Our US interlocutors seemed to agree that those forces needed to be removed from along our borders and we had even agreed on a timeline. Most recently, military-to-military talks in August ended with a mutual commitment to establish a safe zone from which the PYD/YPG was supposed to be removed. But the United States did not see this through and gave us the strong impression that it was playing for time as the terrorist group entrenched itself even deeper in Syria.

The PYD/YPG may present itself to the world as the group that fought Daesh, but it also smuggles explosives to the PKK by digging tunnels into Turkish soil. We have found its members ushering Daesh prisoners toward Turkey. And, in November 2017, the BBC reported on a secret deal under which the Syrian Democratic Forces arranged transport and allowed hundreds of Daesh terrorists to escape during the coalition operation to liberate the city of Raqqa.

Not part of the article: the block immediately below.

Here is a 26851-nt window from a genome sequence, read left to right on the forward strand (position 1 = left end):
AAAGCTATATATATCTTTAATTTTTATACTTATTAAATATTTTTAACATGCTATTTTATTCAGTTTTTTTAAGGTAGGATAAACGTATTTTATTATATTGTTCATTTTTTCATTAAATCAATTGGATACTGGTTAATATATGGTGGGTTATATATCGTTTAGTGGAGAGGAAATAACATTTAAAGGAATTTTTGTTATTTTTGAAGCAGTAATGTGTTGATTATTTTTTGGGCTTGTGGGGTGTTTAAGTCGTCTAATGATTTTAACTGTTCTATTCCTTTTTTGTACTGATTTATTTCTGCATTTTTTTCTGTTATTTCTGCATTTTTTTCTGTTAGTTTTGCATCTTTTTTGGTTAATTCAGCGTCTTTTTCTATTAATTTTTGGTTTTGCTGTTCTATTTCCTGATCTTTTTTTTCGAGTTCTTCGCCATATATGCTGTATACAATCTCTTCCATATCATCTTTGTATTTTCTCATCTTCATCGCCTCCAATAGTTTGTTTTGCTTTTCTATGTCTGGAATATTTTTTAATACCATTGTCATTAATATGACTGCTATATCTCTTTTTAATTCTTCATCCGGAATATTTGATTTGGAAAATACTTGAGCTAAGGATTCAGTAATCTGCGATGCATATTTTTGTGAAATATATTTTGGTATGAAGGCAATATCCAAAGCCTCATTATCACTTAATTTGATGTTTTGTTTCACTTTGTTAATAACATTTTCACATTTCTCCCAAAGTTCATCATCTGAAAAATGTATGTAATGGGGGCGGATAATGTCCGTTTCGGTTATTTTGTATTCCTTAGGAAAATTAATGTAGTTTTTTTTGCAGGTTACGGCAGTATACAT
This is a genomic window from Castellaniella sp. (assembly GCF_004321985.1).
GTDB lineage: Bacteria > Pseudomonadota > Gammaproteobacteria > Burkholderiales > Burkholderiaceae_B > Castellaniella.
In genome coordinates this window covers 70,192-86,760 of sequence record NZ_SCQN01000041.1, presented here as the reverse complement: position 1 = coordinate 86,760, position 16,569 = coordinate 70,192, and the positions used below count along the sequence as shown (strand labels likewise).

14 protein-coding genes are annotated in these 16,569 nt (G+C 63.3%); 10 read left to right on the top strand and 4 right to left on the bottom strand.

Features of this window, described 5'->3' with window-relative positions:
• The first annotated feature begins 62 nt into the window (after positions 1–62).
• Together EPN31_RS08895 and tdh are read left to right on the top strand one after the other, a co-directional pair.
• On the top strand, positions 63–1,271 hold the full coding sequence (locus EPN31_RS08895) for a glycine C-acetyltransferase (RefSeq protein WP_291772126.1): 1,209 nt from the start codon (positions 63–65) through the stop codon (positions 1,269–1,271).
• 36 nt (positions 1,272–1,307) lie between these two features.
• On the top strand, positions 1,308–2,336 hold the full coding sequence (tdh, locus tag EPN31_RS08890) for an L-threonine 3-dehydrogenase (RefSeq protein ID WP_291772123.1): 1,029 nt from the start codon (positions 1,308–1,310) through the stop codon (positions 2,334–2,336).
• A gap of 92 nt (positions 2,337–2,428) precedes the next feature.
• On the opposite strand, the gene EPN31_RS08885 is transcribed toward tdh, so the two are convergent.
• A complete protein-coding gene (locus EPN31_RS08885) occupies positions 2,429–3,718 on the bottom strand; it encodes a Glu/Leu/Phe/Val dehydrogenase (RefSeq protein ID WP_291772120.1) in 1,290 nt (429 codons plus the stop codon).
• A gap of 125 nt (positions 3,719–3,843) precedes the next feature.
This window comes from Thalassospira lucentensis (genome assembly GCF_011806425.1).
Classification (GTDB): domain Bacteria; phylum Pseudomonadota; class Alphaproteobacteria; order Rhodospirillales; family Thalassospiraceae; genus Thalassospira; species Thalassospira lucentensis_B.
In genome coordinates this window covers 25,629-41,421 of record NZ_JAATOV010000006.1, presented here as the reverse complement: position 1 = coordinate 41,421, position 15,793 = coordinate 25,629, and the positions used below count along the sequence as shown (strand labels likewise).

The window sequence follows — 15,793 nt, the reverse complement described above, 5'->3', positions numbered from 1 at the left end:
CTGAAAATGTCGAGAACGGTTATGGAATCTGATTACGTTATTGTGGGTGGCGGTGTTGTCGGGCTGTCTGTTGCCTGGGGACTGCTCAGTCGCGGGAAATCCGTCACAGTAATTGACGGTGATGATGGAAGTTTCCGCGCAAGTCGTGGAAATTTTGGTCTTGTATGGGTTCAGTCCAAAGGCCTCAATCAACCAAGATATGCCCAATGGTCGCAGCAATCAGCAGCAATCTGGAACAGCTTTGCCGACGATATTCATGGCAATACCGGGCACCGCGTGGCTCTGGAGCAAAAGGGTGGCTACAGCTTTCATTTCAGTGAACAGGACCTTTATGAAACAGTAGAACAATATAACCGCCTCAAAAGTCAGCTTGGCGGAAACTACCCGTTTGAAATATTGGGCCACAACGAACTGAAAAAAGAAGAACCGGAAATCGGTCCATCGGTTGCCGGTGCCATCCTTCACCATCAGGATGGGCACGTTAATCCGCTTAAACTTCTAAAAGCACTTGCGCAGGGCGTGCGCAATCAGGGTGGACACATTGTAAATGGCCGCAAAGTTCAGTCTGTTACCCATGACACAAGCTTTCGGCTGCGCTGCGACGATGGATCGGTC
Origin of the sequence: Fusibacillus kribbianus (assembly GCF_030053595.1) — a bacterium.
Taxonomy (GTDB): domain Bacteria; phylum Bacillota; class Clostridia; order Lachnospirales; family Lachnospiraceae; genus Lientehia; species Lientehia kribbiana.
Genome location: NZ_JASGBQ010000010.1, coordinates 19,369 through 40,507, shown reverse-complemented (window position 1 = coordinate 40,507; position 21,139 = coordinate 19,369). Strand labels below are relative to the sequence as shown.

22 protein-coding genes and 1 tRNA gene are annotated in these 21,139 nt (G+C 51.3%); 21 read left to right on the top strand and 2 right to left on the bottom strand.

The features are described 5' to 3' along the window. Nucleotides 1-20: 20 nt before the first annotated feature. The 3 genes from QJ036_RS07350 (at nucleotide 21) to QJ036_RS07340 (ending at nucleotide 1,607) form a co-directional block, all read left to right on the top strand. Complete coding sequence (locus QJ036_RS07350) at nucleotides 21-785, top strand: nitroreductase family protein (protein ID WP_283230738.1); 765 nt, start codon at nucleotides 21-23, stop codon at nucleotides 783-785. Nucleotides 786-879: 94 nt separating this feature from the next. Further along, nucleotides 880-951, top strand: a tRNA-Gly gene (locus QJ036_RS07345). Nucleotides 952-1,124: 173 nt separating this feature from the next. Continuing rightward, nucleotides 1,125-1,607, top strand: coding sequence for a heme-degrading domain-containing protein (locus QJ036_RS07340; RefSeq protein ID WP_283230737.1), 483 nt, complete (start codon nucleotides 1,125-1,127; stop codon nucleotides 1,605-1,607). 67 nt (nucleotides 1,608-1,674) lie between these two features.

We had to act. Several voices expressed concerns about the safety of the Kurdish population in Syria. I want to repeat and emphasise that Turkey’s fight is not against the Kurds. Our fight is against the terrorists. Any description of the situation as “Turks against Kurds” is malicious and false. Kurds are not our enemies.

Our target is the complex of terror run together by the Kurdistan Workers’ Party and the PYD/YPG, which have recruited child soldiers, intimidated dissidents, altered the demography and forced conscription in areas under their control.

The Kurds, Arabs, Christians and others who have been suffering under the PYD/YPG yoke will be better off when freed. The World Council of Aramaean Christians have been asserting this point insistently.